There is a key player we haven’t mentioned yet. The serpent. The serpent was an outside force of evil. Why? The serpent was actually Satan. He had already made his decision to go against God. As we know, Adam and Eve sinned because of the serpent’s lies. Because of this, God extended His mercy to us. I will forgive you if you repent, and I will save you. But, you will still feel the effects of your actions. Woman’s labor pains were increased, and they were cursed to always desire the power of her husband. We have seen that occur today with the abortion lobby and the 3rd wave feminist movement. Women have the tendency now to want to abandon their motherly vocation and try to be a father instead. They cry for equality, while simultaneously hating and making men want to “pay.” They will even kill their own unborn children to assert their equality with and/or superiority over men.
Man was punished too. Men were cursed to have to labor to till the Earth for food. Does that just apply for farmers? Ever notice that many married women want to be in the workplace, so they can support themselves if they leave their husbands? She is praised as being brave and standing up for equality. What if a man wants to be a stay at home dad while the wife works? He is criticized severely for being a deadbeat. It is ok if a woman wants to be a housewife but not ok for a man to be a househusband according to the cultural norms. This is part of it! The field man must till isn’t just a field. It could be working at the office long hours for little pay. Working hard to just make a living. That is the curse. Our work likely produces little fruit in the terms of material needs.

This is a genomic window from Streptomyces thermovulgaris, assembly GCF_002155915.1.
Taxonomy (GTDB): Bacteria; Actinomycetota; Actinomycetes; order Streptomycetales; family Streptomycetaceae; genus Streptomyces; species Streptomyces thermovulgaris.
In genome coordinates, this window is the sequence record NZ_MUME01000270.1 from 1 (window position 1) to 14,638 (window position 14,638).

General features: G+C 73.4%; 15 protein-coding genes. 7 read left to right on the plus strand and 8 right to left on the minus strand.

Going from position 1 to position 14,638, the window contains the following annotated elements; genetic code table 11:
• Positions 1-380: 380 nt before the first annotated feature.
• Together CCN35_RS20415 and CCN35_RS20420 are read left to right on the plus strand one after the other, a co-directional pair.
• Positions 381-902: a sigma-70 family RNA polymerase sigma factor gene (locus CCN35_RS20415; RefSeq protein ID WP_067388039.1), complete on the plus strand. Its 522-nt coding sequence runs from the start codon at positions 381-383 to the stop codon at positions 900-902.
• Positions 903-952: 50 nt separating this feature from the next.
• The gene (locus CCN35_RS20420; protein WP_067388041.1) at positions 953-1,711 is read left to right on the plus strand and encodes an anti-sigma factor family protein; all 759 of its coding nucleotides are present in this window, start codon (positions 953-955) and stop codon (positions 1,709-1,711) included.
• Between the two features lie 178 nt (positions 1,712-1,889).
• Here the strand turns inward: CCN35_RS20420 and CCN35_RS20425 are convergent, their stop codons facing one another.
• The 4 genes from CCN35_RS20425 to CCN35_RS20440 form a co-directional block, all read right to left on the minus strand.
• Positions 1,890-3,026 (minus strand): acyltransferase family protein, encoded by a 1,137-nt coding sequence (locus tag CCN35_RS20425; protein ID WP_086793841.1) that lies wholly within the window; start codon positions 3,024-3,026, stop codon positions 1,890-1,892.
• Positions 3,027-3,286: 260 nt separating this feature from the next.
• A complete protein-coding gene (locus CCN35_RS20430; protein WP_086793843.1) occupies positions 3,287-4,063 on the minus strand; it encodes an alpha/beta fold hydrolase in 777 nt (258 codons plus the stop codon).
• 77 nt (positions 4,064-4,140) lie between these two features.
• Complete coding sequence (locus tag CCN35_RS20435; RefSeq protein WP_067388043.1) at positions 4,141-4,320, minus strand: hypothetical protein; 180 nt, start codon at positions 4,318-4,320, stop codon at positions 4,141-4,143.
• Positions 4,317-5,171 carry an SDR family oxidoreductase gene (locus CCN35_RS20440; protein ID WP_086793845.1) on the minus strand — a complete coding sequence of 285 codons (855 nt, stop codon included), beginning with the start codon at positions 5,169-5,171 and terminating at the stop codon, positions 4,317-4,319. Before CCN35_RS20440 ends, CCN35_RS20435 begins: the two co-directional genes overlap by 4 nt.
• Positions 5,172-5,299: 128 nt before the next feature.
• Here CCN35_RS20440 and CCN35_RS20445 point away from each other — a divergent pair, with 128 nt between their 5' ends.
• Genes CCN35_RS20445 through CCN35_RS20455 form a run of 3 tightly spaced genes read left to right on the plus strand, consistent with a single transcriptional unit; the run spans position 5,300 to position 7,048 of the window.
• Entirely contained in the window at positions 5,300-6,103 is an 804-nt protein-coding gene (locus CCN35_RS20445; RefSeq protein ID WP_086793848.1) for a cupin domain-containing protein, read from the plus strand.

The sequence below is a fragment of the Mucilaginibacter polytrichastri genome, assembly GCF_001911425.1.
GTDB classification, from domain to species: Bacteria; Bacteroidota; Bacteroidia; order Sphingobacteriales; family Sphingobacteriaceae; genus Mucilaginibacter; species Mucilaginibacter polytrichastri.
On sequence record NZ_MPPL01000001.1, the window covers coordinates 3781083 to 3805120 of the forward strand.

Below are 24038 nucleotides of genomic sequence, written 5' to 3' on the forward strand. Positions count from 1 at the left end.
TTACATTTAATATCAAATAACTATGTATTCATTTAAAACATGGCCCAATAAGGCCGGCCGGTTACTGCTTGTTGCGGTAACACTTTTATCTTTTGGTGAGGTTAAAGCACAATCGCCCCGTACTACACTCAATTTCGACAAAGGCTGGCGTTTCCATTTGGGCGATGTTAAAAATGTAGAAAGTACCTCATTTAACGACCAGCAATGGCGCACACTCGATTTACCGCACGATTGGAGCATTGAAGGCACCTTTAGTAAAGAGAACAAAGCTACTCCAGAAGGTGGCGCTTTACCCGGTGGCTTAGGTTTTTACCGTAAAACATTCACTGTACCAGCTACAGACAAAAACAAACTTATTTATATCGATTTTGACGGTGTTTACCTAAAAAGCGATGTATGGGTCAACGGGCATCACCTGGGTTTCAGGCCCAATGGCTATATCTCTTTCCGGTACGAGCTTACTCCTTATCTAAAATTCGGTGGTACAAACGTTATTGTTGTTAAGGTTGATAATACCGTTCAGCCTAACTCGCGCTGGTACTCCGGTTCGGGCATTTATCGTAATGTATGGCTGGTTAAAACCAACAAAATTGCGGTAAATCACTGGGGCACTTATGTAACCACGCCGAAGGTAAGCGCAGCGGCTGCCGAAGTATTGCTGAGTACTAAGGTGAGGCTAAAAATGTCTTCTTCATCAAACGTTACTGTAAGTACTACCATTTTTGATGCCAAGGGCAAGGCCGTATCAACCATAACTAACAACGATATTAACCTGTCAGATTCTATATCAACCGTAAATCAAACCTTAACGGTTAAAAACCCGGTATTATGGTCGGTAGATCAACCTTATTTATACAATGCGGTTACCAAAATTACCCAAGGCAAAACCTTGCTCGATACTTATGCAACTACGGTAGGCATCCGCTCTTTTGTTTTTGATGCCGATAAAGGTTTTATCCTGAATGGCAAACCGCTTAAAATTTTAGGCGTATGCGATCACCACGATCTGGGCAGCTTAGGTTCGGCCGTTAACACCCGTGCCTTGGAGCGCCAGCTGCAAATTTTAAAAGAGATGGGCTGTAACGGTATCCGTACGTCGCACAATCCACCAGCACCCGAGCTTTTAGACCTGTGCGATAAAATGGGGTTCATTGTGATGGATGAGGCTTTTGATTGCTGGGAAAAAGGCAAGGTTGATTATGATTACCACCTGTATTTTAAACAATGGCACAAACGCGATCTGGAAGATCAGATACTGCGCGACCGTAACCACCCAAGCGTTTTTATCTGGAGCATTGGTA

But wait. These punishments don’t make sense. If God wanted to save us, why would He make us miserable? Why wouldn’t the punishments be rehabilitative? The thing is, they actually were. Let us look at the woman’s punishment. Her sin was that she wanted to be like a god. She wanted authority. She wanted power. She didn’t want to be under anyone anymore. Not her husband, not God. So that punishment was so that she would embrace humility. Humility is what would save her. It was to weaken her to turn to God. And the childbearing pain? Who said it was physical as in the actual act of going into labor? What about knowing that you were the reason that the little one you bore would be immersed in sin? Or the pain experienced when they sin against you or do something evil and wrong. That would be to give a taste of the pain God experienced when He saw his creation turn against Him.
And man? It was not as if Adam was just standing by Eve and didn’t know what he was doing. Adam isn’t off the hook. The thing is that Adam had a duty to protect Eve – and he didn’t. Therefore, Adam’s punishment affects both man and woman. The duty to till the Earth with little fruit would mean less materials to rely on. How is this fitting or rehabilitative?
Man turned away from God by seeking the material good of the fruit. The fruit was worth turning away from God in Adam’s eyes. He didn’t need God. Not only would he possess the knowledge of good and evil, but now he would be freed from the “curse” of obeying God. This is why the punishment was rehabilitative. Man refused to accept a fast. The purpose of a fast, as I stated in my previous post, is to soften our hearts, turn to God, and embrace Him over material goods. By making it harder for Adam to acquire food means that man would go hungry repeatedly. Thus, in the absence of these materials, man could more easily turn to God.
So, as we see, fasting isn’t a punishment due to sin. Fasting is rehabilitative for our sinful nature, and fasting, no matter how sinless you are, is a good way to get closer to God. After all, fasting and working existed before the fall. Why should we reject fasting and working just because Christ redeemed us for our sins?